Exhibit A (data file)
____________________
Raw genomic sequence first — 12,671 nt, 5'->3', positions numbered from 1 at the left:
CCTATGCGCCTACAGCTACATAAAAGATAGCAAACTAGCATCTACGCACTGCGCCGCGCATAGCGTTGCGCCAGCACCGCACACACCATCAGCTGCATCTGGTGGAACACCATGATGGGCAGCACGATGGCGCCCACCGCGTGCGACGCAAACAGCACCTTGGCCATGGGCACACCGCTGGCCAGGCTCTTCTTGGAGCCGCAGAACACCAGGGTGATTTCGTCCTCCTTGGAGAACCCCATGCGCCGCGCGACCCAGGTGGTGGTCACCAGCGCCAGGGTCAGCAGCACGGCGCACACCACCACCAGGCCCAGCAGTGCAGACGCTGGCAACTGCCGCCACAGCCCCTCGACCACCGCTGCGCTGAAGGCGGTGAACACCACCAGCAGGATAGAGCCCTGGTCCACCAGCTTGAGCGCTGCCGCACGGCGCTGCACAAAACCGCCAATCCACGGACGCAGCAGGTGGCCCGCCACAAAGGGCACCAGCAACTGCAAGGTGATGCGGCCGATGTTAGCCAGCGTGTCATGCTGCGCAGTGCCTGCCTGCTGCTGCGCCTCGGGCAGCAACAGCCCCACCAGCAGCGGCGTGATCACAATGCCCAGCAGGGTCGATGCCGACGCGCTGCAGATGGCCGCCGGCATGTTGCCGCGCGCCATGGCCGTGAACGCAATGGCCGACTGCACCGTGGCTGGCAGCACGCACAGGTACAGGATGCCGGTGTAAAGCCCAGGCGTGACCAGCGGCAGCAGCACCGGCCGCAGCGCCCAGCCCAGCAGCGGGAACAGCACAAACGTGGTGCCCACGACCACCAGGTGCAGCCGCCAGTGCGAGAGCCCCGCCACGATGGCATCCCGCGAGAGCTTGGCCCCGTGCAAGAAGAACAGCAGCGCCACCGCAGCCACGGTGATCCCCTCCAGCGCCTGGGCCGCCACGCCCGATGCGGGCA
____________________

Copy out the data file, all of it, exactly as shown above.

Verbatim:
Raw genomic sequence first — 12,671 nt, 5'->3', positions numbered from 1 at the left:
CCTATGCGCCTACAGCTACATAAAAGATAGCAAACTAGCATCTACGCACTGCGCCGCGCATAGCGTTGCGCCAGCACCGCACACACCATCAGCTGCATCTGGTGGAACACCATGATGGGCAGCACGATGGCGCCCACCGCGTGCGACGCAAACAGCACCTTGGCCATGGGCACACCGCTGGCCAGGCTCTTCTTGGAGCCGCAGAACACCAGGGTGATTTCGTCCTCCTTGGAGAACCCCATGCGCCGCGCGACCCAGGTGGTGGTCACCAGCGCCAGGGTCAGCAGCACGGCGCACACCACCACCAGGCCCAGCAGTGCAGACGCTGGCAACTGCCGCCACAGCCCCTCGACCACCGCTGCGCTGAAGGCGGTGAACACCACCAGCAGGATAGAGCCCTGGTCCACCAGCTTGAGCGCTGCCGCACGGCGCTGCACAAAACCGCCAATCCACGGACGCAGCAGGTGGCCCGCCACAAAGGGCACCAGCAACTGCAAGGTGATGCGGCCGATGTTAGCCAGCGTGTCATGCTGCGCAGTGCCTGCCTGCTGCTGCGCCTCGGGCAGCAACAGCCCCACCAGCAGCGGCGTGATCACAATGCCCAGCAGGGTCGATGCCGACGCGCTGCAGATGGCCGCCGGCATGTTGCCGCGCGCCATGGCCGTGAACGCAATGGCCGACTGCACCGTGGCTGGCAGCACGCACAGGTACAGGATGCCGGTGTAAAGCCCAGGCGTGACCAGCGGCAGCAGCACCGGCCGCAGCGCCCAGCCCAGCAGCGGGAACAGCACAAACGTGGTGCCCACGACCACCAGGTGCAGCCGCCAGTGCGAGAGCCCCGCCACGATGGCATCCCGCGAGAGCTTGGCCCCGTGCAAGAAGAACAGCAGCGCCACCGCAGCCACGGTGATCCCCTCCAGCGCCTGGGCCGCCACGCCCGATGCGGGCA